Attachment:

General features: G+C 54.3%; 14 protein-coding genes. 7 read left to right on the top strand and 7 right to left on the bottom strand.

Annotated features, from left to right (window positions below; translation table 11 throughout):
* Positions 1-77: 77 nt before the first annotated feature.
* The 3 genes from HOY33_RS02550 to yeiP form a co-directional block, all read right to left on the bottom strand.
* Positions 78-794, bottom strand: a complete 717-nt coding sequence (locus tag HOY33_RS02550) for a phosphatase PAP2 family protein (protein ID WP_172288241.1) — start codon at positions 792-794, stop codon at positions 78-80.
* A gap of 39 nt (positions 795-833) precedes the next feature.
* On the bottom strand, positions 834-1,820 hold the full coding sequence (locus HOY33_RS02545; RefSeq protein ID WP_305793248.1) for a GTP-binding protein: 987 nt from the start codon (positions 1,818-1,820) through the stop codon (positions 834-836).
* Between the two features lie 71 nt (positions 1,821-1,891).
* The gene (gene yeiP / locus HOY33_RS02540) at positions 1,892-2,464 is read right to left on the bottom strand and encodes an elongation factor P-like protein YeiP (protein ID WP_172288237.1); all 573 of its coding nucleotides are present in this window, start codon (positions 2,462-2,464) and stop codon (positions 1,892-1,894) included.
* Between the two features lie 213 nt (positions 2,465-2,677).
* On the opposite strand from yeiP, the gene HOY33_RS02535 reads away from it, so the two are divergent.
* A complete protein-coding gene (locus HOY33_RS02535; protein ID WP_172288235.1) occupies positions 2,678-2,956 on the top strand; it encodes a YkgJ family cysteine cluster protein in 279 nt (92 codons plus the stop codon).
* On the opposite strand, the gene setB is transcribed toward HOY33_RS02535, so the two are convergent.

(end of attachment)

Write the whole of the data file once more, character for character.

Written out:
General features: G+C 54.3%; 14 protein-coding genes. 7 read left to right on the top strand and 7 right to left on the bottom strand.

Annotated features, from left to right (window positions below; translation table 11 throughout):
* Positions 1-77: 77 nt before the first annotated feature.
* The 3 genes from HOY33_RS02550 to yeiP form a co-directional block, all read right to left on the bottom strand.
* Positions 78-794, bottom strand: a complete 717-nt coding sequence (locus tag HOY33_RS02550) for a phosphatase PAP2 family protein (protein ID WP_172288241.1) — start codon at positions 792-794, stop codon at positions 78-80.
* A gap of 39 nt (positions 795-833) precedes the next feature.
* On the bottom strand, positions 834-1,820 hold the full coding sequence (locus HOY33_RS02545; RefSeq protein ID WP_305793248.1) for a GTP-binding protein: 987 nt from the start codon (positions 1,818-1,820) through the stop codon (positions 834-836).
* Between the two features lie 71 nt (positions 1,821-1,891).
* The gene (gene yeiP / locus HOY33_RS02540) at positions 1,892-2,464 is read right to left on the bottom strand and encodes an elongation factor P-like protein YeiP (protein ID WP_172288237.1); all 573 of its coding nucleotides are present in this window, start codon (positions 2,462-2,464) and stop codon (positions 1,892-1,894) included.
* Between the two features lie 213 nt (positions 2,465-2,677).
* On the opposite strand from yeiP, the gene HOY33_RS02535 reads away from it, so the two are divergent.
* A complete protein-coding gene (locus HOY33_RS02535; protein ID WP_172288235.1) occupies positions 2,678-2,956 on the top strand; it encodes a YkgJ family cysteine cluster protein in 279 nt (92 codons plus the stop codon).
* On the opposite strand, the gene setB is transcribed toward HOY33_RS02535, so the two are convergent.